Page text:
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In my implementation, I have a vector of classes. Within each class there is a unique_ptr to a linked list. Only at runtime do I know the number of nodes that should be added to each of the linked lists. Some linked lists may have zero nodes. A simplified view of my class is:

class A
    std::unique_ptr< std::list<MyListElement> > ptrList;


Thanks to the unique_ptr, I had to jump through the hoops of first declaring a copy-constructor and copy-assignment-operator and setting them to = delete, and then providing definitions for a default-constructor, move-constructor and move-assignment-operator. After all this, I am now ready to call the function that initializes my linked lists for each object.

void A::initListElements(unsigned int numElements)
    if (numElements > 0)
        std::unique_ptr< std::list<MyListElement> > tmp(new std::list<MyListElement>);
        ptrList = std::move(tmp);
        ptrList = 0;

Is this the correct way of doing it? Is there some way I can avoid creating the temporary unique_ptr 'tmp'?

share|improve this question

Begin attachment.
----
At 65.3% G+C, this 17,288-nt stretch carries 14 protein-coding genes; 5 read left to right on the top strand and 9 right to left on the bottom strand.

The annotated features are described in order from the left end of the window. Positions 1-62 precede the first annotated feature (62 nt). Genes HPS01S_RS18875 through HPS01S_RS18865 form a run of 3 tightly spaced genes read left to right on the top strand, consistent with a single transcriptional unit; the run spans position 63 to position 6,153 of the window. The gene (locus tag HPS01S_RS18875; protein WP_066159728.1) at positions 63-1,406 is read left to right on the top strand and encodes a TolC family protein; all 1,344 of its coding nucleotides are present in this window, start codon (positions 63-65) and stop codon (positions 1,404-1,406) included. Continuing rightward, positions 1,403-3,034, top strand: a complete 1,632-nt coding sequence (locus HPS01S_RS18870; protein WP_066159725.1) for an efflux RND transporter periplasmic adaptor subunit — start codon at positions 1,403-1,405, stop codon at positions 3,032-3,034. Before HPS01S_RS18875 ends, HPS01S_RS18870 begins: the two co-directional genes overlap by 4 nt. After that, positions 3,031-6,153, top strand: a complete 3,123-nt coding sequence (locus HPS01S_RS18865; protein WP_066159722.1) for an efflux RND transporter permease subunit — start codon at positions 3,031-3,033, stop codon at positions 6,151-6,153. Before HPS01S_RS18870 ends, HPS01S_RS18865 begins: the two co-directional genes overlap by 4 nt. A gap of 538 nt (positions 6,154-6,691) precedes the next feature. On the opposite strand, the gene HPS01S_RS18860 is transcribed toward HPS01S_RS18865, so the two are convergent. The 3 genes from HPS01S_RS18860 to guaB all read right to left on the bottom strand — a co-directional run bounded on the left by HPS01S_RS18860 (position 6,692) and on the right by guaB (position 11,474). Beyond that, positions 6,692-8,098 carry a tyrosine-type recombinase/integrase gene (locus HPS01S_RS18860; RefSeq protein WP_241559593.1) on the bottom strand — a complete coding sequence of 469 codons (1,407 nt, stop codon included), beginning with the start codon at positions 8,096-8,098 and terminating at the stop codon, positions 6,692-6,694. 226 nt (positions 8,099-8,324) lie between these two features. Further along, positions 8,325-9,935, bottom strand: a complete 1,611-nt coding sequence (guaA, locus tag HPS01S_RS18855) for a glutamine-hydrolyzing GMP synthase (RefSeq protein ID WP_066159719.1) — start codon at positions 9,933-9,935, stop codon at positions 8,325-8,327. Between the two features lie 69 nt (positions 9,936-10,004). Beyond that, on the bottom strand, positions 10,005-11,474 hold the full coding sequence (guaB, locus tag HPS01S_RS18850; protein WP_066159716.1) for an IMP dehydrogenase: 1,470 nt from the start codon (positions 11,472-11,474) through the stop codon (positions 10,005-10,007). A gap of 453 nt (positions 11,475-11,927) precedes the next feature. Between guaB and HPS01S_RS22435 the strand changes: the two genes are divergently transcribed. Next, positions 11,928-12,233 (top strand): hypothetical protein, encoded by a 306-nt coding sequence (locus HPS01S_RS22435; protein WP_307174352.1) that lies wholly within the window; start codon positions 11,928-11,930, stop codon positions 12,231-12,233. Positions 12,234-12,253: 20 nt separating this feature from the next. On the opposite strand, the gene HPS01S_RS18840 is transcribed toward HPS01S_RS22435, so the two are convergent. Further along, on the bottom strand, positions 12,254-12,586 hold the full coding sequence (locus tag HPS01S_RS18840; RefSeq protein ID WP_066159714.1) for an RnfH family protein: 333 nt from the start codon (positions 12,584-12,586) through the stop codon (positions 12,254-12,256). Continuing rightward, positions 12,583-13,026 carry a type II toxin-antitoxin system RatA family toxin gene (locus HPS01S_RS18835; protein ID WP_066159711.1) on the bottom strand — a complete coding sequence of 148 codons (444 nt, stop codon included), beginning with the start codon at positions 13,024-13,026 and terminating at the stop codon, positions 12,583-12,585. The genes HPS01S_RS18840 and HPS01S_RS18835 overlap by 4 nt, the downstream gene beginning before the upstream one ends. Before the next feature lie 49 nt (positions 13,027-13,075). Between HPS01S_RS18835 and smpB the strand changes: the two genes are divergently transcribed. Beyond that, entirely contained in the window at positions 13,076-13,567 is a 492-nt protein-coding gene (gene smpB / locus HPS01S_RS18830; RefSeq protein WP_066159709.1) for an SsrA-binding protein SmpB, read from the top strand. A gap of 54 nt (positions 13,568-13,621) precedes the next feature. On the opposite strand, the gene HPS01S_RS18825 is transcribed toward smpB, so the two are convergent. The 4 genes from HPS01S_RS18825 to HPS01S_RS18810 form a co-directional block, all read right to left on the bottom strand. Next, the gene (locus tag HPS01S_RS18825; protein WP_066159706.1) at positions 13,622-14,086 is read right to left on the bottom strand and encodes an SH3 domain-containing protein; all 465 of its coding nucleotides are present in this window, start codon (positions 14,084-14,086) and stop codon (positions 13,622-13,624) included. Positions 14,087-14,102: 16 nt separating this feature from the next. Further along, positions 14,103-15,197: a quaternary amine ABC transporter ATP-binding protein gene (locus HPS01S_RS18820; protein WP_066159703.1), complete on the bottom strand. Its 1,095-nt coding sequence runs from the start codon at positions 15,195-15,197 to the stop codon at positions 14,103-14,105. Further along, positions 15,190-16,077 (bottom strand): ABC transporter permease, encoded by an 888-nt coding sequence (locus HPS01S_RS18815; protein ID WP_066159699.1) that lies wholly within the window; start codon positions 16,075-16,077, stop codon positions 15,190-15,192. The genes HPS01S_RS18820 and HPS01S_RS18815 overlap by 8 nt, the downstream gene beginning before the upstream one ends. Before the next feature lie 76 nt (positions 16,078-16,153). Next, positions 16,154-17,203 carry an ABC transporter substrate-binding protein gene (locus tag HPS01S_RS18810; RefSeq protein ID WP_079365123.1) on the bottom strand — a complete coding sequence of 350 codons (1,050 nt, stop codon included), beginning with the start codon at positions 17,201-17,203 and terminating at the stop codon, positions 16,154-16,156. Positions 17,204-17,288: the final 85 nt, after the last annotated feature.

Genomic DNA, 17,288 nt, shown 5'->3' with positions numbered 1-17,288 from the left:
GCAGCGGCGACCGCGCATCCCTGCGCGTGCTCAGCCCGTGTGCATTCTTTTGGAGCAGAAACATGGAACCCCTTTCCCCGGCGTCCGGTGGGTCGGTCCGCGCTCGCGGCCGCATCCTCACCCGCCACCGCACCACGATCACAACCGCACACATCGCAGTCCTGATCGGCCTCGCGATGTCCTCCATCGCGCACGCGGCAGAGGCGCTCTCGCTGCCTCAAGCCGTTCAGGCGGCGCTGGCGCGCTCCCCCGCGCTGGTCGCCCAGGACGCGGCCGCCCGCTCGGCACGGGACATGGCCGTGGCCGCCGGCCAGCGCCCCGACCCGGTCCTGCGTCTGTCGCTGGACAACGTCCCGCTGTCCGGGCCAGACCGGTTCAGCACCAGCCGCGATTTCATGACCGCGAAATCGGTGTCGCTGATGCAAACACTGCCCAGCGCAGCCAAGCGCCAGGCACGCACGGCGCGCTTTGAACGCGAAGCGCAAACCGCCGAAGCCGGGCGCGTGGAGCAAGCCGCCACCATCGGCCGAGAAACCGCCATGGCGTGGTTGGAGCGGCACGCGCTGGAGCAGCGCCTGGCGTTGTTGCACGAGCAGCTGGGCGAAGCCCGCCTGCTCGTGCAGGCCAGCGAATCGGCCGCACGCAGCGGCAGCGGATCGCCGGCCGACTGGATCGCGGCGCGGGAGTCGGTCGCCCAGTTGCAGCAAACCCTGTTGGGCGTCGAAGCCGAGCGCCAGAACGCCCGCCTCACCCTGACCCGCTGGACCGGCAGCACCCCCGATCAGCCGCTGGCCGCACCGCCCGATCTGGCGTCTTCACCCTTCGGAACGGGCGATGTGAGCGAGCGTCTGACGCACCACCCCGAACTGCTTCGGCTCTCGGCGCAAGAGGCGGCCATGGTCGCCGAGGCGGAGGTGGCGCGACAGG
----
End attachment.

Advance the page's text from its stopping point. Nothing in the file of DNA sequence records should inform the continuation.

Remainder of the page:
"Thanks to the unique_ptr, I had to jump through the hoops"... is wanting to jump through the hoops the reason the code uses a unique_ptr at all? Because I see no other reason. – R. Martinho Fernandes Oct 21 '13 at 13:27
Why do you use a unique_ptr at all? std::list manages memory itself, no reason to allocate it on the heap. – lethal-guitar Oct 21 '13 at 13:30
Doesn't the compiler jump through all the hoops for you? – juanchopanza Oct 21 '13 at 13:31
@Gautam No need to do that - they are properly destructed whenever the containing object is. – lethal-guitar Oct 21 '13 at 13:35
You are missing the very basic concepts of C++. Get a good book. If an object of class A has a std::list<T> member, that member gets destroyed already when A objects are destroyed. It all comes for free, there's no need to find "easier" ways. – R. Martinho Fernandes Oct 21 '13 at 13:36

1 Answer 1

up vote 1 down vote accepted

You can avoid temporaries with reset method

ptrList.reset(new std::list<MyListElement>);

And you don't need else statement, I believe.

share|improve this answer
With reset (and no else block), I was able to get it to work as expected, so I'm going to accept this answer. But it appears that I don't even need a unique_ptr for this particular problem! – Gautam Oct 21 '13 at 13:46

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